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12 Month Countdown

By: Lisa Thiel - Updated: 15 Apr 2012 | comments*Discuss
 
Wedding Plan Appointments Bookings

Planning a wedding is such an enormous task that you can find yourself up to the eyes in one job only to realise at the eleventh hour that you’ve totally forgotten another. If you’re to have any hope of creating order out of chaos, you’ll need to create a plan covering every aspect of the preparations from ‘How do I…?’ to ‘I do!’

Invest in a large wall calendar, which will not only allow you to add time periods in which to get things sorted, but appointments to meet suppliers and deadlines for bills to be paid. Here’s a month-by-month rundown of what you should be getting sorted. Pay attention – you’ll be walking down the aisle before you know it…

Month 1

Set a date for the wedding, then start looking for venues. Booking your venue as early as possible vastly increases your chances of getting the day you want.

Once you’ve got an agreed date, start making out your guest list. Have a firm one and a ‘reserve’ list, so you can invite more people you’d like to have if others drop out. You’ll need a rough idea of numbers from the outset, as suppliers including photographers and caterers will want to know the figures.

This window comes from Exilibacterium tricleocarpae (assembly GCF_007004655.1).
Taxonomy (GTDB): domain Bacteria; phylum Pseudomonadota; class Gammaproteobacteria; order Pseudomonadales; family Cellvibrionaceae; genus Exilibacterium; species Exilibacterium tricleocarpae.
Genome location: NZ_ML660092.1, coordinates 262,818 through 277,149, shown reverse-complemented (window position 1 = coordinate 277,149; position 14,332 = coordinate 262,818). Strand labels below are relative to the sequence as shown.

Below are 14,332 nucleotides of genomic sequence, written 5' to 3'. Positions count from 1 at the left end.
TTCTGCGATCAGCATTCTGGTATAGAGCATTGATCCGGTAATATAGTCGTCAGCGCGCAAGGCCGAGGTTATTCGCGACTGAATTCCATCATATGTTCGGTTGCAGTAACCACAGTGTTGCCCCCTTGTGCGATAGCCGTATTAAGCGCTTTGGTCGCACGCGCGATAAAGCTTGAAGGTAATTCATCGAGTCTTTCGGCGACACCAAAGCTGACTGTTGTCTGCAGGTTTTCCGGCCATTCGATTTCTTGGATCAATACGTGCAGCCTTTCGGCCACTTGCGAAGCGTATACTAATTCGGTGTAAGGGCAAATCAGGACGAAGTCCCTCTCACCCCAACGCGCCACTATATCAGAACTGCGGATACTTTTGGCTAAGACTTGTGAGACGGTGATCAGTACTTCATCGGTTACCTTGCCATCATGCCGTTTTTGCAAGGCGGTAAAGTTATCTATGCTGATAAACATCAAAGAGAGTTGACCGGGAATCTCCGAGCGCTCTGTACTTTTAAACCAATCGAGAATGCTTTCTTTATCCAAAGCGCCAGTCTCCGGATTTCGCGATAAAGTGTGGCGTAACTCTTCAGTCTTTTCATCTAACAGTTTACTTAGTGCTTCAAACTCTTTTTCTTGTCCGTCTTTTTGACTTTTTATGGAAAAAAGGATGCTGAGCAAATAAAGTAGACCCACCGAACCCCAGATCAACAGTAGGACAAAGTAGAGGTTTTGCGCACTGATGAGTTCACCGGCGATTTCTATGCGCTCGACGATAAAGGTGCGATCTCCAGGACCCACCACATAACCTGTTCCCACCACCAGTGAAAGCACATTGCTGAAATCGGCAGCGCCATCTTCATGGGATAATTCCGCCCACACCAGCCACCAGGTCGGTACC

Decide on your budget. You can’t book anything without knowing how much you can afford to spend, so this is an absolute must-do before you begin preparations.

Month 2

It’s time to make the big decisions about the style of your wedding. Start thinking about the sort of flowers you want to have, the style of photos, the type of wedding banquet and the variety of cake you want to order.

Research suppliers in your area by using wedding magazines, online directories and the good old phone book, as well as talking to friends to see if they can pass on any useful contacts. Set up appointments to meet as many suppliers as possible this month and early next, so you’ve got time to shop around and make the right decision.

Month 3

You should have completed your research by the middle of this month, so pick up the phone and make firm bookings if you haven’t done so already. Good florists, photographers and caterers get snapped up quickly and it’s no good leaving it any longer than this if you’ve got your heart set on a particular company.

Month 4

If you want your dress professionally made, start looking around for a dressmaker. Attend consultations this month so you can settle on the right person and discuss the style of your dress with them.

You should also shop for accessories to go with the gown – shoes, underwear and jewellery – so you can take them along to fittings and check everything goes together.

Now’s also a good time to get your bridesmaids together and start discussing the style of their gowns. You’ll need a bit of time to find a dress everyone can agree on, as well as time to synchronise diaries for gown fittings.

Month 5